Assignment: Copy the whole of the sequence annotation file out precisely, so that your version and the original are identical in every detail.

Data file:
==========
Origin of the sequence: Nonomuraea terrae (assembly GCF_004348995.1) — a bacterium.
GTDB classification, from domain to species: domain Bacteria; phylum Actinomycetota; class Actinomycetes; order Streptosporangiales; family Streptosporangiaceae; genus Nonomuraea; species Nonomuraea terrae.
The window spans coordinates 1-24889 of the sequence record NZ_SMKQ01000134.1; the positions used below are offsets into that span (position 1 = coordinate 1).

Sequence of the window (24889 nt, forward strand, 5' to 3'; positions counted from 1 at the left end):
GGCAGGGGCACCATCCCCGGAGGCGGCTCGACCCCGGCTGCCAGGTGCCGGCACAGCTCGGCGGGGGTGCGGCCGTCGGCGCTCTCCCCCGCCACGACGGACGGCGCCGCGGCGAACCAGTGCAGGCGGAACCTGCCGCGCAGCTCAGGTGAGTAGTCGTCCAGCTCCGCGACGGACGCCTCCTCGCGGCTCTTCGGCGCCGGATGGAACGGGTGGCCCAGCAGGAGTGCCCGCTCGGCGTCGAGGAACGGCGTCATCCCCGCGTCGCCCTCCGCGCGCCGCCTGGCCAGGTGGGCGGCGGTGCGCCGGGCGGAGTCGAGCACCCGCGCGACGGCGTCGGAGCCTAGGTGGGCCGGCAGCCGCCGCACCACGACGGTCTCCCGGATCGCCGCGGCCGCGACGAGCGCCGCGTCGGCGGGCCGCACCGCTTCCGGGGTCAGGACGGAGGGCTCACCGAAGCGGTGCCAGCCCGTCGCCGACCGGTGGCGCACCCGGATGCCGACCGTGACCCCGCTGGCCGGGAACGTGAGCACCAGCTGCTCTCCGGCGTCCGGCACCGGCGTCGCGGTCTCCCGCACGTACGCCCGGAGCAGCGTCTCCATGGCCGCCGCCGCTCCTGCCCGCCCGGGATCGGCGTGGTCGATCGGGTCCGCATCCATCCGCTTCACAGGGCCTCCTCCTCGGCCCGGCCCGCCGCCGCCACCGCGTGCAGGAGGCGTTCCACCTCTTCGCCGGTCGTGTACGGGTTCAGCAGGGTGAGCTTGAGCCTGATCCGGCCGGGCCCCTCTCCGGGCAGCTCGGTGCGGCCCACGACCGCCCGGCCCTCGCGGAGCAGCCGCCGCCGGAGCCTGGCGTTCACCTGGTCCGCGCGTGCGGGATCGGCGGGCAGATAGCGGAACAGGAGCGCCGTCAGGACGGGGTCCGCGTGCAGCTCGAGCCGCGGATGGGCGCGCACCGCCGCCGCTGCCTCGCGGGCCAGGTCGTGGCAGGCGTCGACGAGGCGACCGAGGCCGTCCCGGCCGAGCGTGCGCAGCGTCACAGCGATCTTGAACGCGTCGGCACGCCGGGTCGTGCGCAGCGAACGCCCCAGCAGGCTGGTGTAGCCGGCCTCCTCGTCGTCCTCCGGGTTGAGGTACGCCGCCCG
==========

Origin of the sequence: Nonomuraea terrae (assembly GCF_004348995.1) — a bacterium.
GTDB classification, from domain to species: domain Bacteria; phylum Actinomycetota; class Actinomycetes; order Streptosporangiales; family Streptosporangiaceae; genus Nonomuraea; species Nonomuraea terrae.
The window spans coordinates 1-24889 of the sequence record NZ_SMKQ01000134.1; the positions used below are offsets into that span (position 1 = coordinate 1).

Sequence of the window (24889 nt, forward strand, 5' to 3'; positions counted from 1 at the left end):
GGCAGGGGCACCATCCCCGGAGGCGGCTCGACCCCGGCTGCCAGGTGCCGGCACAGCTCGGCGGGGGTGCGGCCGTCGGCGCTCTCCCCCGCCACGACGGACGGCGCCGCGGCGAACCAGTGCAGGCGGAACCTGCCGCGCAGCTCAGGTGAGTAGTCGTCCAGCTCCGCGACGGACGCCTCCTCGCGGCTCTTCGGCGCCGGATGGAACGGGTGGCCCAGCAGGAGTGCCCGCTCGGCGTCGAGGAACGGCGTCATCCCCGCGTCGCCCTCCGCGCGCCGCCTGGCCAGGTGGGCGGCGGTGCGCCGGGCGGAGTCGAGCACCCGCGCGACGGCGTCGGAGCCTAGGTGGGCCGGCAGCCGCCGCACCACGACGGTCTCCCGGATCGCCGCGGCCGCGACGAGCGCCGCGTCGGCGGGCCGCACCGCTTCCGGGGTCAGGACGGAGGGCTCACCGAAGCGGTGCCAGCCCGTCGCCGACCGGTGGCGCACCCGGATGCCGACCGTGACCCCGCTGGCCGGGAACGTGAGCACCAGCTGCTCTCCGGCGTCCGGCACCGGCGTCGCGGTCTCCCGCACGTACGCCCGGAGCAGCGTCTCCATGGCCGCCGCCGCTCCTGCCCGCCCGGGATCGGCGTGGTCGATCGGGTCCGCATCCATCCGCTTCACAGGGCCTCCTCCTCGGCCCGGCCCGCCGCCGCCACCGCGTGCAGGAGGCGTTCCACCTCTTCGCCGGTCGTGTACGGGTTCAGCAGGGTGAGCTTGAGCCTGATCCGGCCGGGCCCCTCTCCGGGCAGCTCGGTGCGGCCCACGACCGCCCGGCCCTCGCGGAGCAGCCGCCGCCGGAGCCTGGCGTTCACCTGGTCCGCGCGTGCGGGATCGGCGGGCAGATAGCGGAACAGGAGCGCCGTCAGGACGGGGTCCGCGTGCAGCTCGAGCCGCGGATGGGCGCGCACCGCCGCCGCTGCCTCGCGGGCCAGGTCGTGGCAGGCGTCGACGAGGCGACCGAGGCCGTCCCGGCCGAGCGTGCGCAGCGTCACAGCGATCTTGAACGCGTCGGCACGCCGGGTCGTGCGCAGCGAACGCCCCAGCAGGCTGGTGTAGCCGGCCTCCTCGTCGTCCTCCGGGTTGAGGTACGCCGCCCG